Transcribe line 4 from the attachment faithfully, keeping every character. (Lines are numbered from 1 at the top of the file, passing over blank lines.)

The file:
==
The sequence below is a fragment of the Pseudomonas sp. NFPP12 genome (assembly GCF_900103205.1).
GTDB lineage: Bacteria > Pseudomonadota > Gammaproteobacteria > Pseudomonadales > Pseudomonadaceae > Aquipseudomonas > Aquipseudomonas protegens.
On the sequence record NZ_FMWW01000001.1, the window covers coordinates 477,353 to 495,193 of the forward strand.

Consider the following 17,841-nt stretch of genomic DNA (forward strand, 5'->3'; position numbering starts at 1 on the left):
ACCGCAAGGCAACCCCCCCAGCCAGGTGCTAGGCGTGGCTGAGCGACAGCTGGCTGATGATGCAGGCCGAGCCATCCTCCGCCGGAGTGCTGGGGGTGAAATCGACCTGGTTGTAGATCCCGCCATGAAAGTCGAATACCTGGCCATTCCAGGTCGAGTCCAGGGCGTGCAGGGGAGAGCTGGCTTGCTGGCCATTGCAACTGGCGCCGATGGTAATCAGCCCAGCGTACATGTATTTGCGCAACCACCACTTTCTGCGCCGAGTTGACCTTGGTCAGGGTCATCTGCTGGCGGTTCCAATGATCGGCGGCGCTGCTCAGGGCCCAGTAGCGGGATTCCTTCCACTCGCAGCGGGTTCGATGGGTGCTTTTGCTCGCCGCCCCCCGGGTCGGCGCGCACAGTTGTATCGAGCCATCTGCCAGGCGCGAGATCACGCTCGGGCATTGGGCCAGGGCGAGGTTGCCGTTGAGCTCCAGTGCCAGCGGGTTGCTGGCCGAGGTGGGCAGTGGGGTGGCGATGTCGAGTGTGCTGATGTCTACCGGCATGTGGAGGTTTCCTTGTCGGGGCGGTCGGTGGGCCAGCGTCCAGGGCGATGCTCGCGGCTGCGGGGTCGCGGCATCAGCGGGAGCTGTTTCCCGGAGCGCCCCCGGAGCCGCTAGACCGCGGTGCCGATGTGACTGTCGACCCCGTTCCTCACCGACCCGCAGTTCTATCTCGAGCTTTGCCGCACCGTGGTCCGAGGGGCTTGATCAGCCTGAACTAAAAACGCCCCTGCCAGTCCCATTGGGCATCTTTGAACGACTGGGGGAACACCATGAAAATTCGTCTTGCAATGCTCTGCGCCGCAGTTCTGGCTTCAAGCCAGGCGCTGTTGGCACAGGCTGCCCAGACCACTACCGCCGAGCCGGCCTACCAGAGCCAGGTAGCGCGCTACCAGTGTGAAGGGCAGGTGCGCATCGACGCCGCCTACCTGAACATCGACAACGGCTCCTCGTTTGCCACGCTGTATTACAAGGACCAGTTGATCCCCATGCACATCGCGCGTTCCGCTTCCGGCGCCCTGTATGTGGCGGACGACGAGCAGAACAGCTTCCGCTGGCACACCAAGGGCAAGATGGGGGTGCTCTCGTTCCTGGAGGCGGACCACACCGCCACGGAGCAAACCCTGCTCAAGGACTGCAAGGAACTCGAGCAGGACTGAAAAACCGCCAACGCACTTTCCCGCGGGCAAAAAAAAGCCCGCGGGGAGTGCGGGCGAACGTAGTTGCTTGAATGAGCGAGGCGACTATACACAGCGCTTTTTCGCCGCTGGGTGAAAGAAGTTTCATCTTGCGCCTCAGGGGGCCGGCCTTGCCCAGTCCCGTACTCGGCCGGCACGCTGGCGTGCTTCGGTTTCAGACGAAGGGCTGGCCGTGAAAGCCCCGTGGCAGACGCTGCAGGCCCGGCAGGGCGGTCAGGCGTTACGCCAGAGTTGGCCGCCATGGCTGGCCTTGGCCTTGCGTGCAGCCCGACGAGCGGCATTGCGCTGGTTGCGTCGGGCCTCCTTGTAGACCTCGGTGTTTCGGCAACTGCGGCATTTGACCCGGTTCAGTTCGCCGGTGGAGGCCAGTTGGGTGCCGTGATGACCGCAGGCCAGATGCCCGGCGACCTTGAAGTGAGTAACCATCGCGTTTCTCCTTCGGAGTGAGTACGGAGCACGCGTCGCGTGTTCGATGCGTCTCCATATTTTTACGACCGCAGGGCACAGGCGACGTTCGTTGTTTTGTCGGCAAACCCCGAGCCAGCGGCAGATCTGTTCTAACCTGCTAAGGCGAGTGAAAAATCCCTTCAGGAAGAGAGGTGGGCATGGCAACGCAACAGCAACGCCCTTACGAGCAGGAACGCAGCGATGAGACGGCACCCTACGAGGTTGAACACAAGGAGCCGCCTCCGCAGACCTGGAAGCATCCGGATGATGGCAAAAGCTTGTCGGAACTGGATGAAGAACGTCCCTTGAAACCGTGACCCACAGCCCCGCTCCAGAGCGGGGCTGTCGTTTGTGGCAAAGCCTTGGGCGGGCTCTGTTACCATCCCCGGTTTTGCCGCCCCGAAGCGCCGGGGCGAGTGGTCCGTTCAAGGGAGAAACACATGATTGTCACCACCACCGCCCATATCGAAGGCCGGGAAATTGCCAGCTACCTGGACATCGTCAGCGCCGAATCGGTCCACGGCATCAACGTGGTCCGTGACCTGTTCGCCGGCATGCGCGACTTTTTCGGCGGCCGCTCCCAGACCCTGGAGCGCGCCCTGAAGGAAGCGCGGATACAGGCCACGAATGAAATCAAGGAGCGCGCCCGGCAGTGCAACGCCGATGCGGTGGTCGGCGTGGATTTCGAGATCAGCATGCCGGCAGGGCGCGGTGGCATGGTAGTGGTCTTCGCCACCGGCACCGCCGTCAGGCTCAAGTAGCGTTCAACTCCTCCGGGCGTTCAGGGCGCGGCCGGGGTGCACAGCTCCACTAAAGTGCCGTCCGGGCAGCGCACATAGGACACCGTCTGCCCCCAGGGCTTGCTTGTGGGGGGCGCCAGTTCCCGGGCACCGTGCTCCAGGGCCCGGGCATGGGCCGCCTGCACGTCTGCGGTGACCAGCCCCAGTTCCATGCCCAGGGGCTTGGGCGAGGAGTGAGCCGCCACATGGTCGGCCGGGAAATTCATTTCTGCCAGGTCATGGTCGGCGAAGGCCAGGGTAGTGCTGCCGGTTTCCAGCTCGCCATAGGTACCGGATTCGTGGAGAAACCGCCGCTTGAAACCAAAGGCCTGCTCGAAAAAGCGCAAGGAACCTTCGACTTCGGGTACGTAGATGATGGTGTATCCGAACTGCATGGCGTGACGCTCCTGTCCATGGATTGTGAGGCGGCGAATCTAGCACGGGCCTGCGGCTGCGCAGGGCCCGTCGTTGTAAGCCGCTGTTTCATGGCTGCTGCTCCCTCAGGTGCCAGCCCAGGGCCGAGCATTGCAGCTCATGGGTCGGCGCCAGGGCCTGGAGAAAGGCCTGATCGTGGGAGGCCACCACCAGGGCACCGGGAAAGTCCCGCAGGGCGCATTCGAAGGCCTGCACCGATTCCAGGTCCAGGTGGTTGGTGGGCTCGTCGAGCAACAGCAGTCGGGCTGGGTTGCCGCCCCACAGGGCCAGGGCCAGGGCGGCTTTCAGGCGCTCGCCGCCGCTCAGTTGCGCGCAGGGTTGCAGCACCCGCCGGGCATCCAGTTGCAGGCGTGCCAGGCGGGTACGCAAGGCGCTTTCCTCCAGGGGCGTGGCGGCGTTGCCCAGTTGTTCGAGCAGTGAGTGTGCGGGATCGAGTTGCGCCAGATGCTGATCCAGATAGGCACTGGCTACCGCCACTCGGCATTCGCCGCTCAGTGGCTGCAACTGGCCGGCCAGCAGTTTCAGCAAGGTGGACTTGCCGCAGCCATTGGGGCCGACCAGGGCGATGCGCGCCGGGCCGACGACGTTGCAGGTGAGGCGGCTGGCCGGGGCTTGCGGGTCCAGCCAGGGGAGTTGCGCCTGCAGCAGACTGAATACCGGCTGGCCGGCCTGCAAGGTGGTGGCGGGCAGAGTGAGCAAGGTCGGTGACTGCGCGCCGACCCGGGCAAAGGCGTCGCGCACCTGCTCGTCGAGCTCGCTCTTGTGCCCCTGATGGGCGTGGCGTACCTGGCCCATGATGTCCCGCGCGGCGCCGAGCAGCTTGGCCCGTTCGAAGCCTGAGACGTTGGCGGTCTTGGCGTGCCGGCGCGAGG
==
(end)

Consider the following 17,841-nt stretch of genomic DNA (forward strand, 5'->3'; position numbering starts at 1 on the left):